Extended through July 31!
“Mouse”-keteers: Friends from 28 Barbary Lane include (from left) Patrick Lane as Brian Hawkins, Betsy Wolfe as Mary Ann Singleton, Wesley Taylor as Michael “Mouse” Tolliver and Josh Breckenridge as Dr. Jon Fielding in ACT’s world-premiere musical Armistead Maupin’s Tales of the City. Below: Mary Birdsong is Mona Ramsey and Taylor’s Mouse strikes a disco pose. Photos by Kevin Berne
There’s a beautiful line of dialogue that perfectly encapsulates the denouement of Armistead Maupin’s Tales of the City, a tricky new musical having its world premiere at American Conservatory Theater. Toward the end of the nearly three-hour show, one character comforts another with: “Mystery solved. Mystery loved.”
In those two short lines we get what Tales of the City, whether in novel, miniseries or musical form, is all about: acceptance and love. It’s interesting to note that in the musical, this line is spoken not sung. That’s telling. But more on that in a minute.
Turning Armistead Maupin’s beloved Tales, which first saw life in 1976 as a novel serialized in the San Francisco Chronicle, is a no brainer. It’s amazing it’s taken this long for Mrs. Madrigal, Mona, Mouse and Mary Ann to start singing.
It took librettist Jeff Whitty of Avenue Q fame to get the ball seriously rolling, and then he teamed up with director Jason Moore, choreographer Larry Keigwin and composers Jake Shears and John Garden of pop-glam-rock group Scissor Sisters.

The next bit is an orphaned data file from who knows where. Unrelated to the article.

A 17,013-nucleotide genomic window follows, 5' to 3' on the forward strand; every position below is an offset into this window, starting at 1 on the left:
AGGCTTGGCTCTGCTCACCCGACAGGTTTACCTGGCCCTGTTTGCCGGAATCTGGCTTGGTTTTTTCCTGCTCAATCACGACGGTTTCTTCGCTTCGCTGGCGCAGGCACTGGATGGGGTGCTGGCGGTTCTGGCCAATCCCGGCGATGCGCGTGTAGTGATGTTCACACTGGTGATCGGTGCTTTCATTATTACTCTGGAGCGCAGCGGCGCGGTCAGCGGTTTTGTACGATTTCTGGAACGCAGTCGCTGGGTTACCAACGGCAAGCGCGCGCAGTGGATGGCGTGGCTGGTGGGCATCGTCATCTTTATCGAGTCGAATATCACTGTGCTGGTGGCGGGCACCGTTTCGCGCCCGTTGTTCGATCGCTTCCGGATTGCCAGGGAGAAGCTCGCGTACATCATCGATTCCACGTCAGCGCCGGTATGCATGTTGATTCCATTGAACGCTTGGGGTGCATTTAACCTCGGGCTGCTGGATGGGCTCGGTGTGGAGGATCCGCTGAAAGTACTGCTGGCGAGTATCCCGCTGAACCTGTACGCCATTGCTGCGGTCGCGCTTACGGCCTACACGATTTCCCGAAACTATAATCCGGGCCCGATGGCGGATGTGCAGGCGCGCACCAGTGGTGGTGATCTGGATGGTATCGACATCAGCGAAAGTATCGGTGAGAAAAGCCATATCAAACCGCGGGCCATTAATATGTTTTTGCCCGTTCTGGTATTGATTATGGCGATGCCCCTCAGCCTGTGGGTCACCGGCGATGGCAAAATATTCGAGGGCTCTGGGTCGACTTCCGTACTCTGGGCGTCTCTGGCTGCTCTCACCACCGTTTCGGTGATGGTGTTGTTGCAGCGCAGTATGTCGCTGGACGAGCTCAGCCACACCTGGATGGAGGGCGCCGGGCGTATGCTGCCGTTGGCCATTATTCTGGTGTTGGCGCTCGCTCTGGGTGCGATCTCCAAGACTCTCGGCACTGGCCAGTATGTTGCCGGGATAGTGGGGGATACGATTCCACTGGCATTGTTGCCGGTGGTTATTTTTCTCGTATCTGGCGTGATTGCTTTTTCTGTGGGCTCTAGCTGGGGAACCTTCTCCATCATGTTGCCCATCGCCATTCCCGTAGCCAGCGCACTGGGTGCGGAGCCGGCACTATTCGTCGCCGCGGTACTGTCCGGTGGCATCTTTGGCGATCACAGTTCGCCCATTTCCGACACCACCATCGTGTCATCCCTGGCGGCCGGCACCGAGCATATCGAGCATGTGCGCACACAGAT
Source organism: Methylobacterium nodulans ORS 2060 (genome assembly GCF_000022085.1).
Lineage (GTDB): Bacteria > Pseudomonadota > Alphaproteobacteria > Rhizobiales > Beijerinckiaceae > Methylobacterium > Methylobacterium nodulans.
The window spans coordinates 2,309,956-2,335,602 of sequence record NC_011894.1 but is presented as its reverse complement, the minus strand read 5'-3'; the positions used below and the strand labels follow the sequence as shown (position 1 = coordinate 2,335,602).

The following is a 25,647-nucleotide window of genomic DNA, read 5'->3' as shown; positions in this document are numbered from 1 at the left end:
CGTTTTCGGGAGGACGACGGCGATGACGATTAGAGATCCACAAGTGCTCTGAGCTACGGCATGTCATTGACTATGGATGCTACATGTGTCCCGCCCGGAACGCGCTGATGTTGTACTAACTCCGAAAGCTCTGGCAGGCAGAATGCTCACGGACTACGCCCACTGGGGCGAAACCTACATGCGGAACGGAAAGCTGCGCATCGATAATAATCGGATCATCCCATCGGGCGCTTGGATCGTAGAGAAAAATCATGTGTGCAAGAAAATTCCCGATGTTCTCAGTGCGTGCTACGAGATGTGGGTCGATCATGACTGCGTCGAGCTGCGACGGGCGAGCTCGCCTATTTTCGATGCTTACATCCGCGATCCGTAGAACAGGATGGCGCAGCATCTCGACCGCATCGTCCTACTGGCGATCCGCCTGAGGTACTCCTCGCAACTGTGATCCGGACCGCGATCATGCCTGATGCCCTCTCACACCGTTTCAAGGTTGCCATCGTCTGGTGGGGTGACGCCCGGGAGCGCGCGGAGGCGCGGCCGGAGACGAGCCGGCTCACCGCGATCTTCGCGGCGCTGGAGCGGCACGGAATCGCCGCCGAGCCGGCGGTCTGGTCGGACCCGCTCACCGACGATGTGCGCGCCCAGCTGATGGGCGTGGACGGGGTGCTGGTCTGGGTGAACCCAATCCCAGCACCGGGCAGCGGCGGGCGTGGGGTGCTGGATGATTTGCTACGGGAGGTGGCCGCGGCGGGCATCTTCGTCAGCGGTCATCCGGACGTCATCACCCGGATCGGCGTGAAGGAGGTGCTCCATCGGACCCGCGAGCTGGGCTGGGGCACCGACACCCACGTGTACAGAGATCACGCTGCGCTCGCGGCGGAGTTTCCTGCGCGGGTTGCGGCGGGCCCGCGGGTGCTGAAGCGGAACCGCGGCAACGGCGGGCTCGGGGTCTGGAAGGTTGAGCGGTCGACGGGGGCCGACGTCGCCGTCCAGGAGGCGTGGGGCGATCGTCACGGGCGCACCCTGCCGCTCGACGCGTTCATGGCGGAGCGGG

Of course the show had to begin life in San Francisco, and like the city that both inspires and hosts it, this Tales of the City has its ups and downs.
The actors bringing life to these familiar characters are uniformly solid, from the leads right down to the quirky character parts (drag queens, leather daddies, A-gays, hippies, etc.). They all have their musical chops. They’re all appealing and adorable, but what’s even better is that they’re all good actors.
The biggest strength of the show at this point is Whitty’s libretto. He has distilled Tales of the City and parts of its sequel, More Tales of the City into a streamlined show that retains a surprising amount of detail and an abundance of humor. The show is, like the books, overstuffed, and that’s as it should be. In fact, it could be even quirkier and weirder and grittier and raunchier. And sweeter.